Friday, March 08, 2019

The 39 Steps – cleverness and controlled choreography left me cold but everyone else laughing (Bruiser in Lyric Theatre until 31 March)

As a child I was capable of laughing uncontrollably in social situations, unable to stop despite dirty looks from my parents. As I’ve grown older, hysteria no longer makes me laugh. In fact, relatively little makes me laugh. John Bishop’s 2017 show in the SSE Arena failed to generate a chuckle. So too did the 2016 performance of The 39 Steps that I reviewed. So I returned to the Lyric this week, interested to see whether the classic parody had caught me on a bad night, or whether the visual humour at the heart of this show and I were incompatible. As I explained back three years ago:
The conceit of The 39 Steps is that a cast of four perform 139 parts during this highly choreographed and stylised witty play based on the 1935 Hitchcock film of John Buchan’s novel.

When the mysterious Annabella (played again by Hannah Brackstone-Brown) dies overnight in a well-to-do moustached Londoner’s flat (Michael Johnston plays Richard Hannay) he is accused of murder and goes on the run, travelling north to Scotland to find the only man who can help unravel the mystery of the whispered ‘39 Steps’.

The rather simple-looking set certainly fulfils Bruiser’s artistic policy of “minimal set for maximum impact” and is animated with unexpected props. Two ‘clowns’ (Michael Condron and Benjamin Stratton) provide the energy and tomfoolery, recreating classic cinematic moments including a superbly executed sequence set on a train. Stratton – the only cast member not in the 2016 production – was unflappable throughout. Condron is king of the pause and throws knowing glances at the audience with great timing.

Director Lisa May and choreographer Sarah Johnston have created such a controlled choreography and physicality amongst the cast of four, acted out at breakneck speed with no room for hesitation or error. It’s dance-like and can be amazing to watch. The misogynist script is less appealing. The to-me-to-you pastiche and deliberate over-acting become tiresome and while the deliberate errors allow the action to pause, they too wear thin.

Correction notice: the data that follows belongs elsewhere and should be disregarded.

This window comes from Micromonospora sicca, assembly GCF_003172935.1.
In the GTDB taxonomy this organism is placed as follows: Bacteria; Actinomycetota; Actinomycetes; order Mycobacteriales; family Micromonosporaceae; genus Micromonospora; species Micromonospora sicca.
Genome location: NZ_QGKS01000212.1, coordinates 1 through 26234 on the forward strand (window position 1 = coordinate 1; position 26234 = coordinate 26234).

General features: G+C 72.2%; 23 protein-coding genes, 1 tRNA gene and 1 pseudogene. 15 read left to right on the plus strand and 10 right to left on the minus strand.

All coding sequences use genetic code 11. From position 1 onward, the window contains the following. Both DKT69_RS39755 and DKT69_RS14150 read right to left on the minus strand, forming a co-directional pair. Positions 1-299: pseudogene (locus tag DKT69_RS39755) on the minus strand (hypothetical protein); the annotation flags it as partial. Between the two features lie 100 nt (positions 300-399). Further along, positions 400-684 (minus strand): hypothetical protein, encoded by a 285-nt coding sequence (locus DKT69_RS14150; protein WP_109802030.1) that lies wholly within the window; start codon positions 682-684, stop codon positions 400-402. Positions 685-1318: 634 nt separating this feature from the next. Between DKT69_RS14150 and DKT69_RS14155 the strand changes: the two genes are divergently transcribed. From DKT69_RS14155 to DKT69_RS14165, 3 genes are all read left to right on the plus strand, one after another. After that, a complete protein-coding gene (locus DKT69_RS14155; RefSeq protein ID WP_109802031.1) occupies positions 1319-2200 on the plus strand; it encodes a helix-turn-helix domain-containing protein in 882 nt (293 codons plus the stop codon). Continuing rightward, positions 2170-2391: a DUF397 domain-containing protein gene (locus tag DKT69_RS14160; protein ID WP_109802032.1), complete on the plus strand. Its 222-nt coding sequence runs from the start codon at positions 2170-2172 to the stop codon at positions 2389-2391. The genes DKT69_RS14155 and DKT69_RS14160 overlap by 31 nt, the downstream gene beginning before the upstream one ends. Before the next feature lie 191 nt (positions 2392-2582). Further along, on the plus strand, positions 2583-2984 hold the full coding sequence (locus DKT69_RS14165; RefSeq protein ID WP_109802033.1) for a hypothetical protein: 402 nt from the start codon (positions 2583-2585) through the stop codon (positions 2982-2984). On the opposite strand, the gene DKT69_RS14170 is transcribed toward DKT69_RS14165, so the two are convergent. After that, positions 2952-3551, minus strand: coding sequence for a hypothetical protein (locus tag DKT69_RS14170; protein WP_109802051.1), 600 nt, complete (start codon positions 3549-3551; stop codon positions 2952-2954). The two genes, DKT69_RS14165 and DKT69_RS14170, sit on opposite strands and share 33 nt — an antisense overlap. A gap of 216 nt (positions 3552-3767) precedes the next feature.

On-stage gestures are synchronised with Matthew Reeve’s sound effects. Whoever is controlling the cues really should join the cast on stage for a bow at the end. The nod to “hard borders” in the McCorquodale political rally was a nice addition. There were laughing hyenas all around me in the stalls, tickled by the simplest jiggle or shuffle. In the end I did burst out laughing in the second half when a chair was thrown across the stage and a leg fell off.

One wag sitting in the row behind had an interval theory about which character was really Jacob Rees-Mogg and which was Michel Barnier; nearly every film and play can be fitted to a Brexit narrative if you try hard enough. Bruiser have restaged a show that demonstrates a high level of skill and control amongst the cast – some of the routines felt even more solid than back in 2016 – and is clearly a crowd-pleaser and a commercial success.

Other Bruiser shows like The 25th Annual Putnam County Spelling Bee took risks by including the audience in each performance and portrayed characters with identifiable motives and traits. Even the love story at the heart of The 39 Steps gets lost in the fog. The play’s weakness is not that it fails to make me laugh – that’s “a me problem” as my child would say – but that the cleverness of the performance supplants any ambition of speaking to contemporary society or reaching out to the audience.

The 39 Steps is a co-production between Bruiser Theatre Company and the Lyric Theatre and runs until 31 March.

Photo credit: Johnny Frazer

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